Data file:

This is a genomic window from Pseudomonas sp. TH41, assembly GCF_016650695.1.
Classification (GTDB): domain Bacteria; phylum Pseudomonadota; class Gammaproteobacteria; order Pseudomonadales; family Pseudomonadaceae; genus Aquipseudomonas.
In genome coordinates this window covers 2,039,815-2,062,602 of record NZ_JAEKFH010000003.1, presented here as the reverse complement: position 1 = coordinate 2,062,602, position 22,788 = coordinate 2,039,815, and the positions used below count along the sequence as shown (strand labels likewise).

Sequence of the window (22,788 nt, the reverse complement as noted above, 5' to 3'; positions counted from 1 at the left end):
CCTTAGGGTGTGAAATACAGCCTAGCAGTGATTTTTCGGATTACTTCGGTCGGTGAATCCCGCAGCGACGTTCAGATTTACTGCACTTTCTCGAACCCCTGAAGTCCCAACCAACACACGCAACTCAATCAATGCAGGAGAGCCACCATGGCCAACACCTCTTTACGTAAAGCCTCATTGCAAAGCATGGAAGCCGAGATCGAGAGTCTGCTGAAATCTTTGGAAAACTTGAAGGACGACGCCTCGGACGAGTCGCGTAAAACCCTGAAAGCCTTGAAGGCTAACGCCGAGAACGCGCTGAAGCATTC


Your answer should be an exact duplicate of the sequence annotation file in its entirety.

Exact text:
This is a genomic window from Pseudomonas sp. TH41, assembly GCF_016650695.1.
Classification (GTDB): domain Bacteria; phylum Pseudomonadota; class Gammaproteobacteria; order Pseudomonadales; family Pseudomonadaceae; genus Aquipseudomonas.
In genome coordinates this window covers 2,039,815-2,062,602 of record NZ_JAEKFH010000003.1, presented here as the reverse complement: position 1 = coordinate 2,062,602, position 22,788 = coordinate 2,039,815, and the positions used below count along the sequence as shown (strand labels likewise).

Sequence of the window (22,788 nt, the reverse complement as noted above, 5' to 3'; positions counted from 1 at the left end):
CCTTAGGGTGTGAAATACAGCCTAGCAGTGATTTTTCGGATTACTTCGGTCGGTGAATCCCGCAGCGACGTTCAGATTTACTGCACTTTCTCGAACCCCTGAAGTCCCAACCAACACACGCAACTCAATCAATGCAGGAGAGCCACCATGGCCAACACCTCTTTACGTAAAGCCTCATTGCAAAGCATGGAAGCCGAGATCGAGAGTCTGCTGAAATCTTTGGAAAACTTGAAGGACGACGCCTCGGACGAGTCGCGTAAAACCCTGAAAGCCTTGAAGGCTAACGCCGAGAACGCGCTGAAGCATTC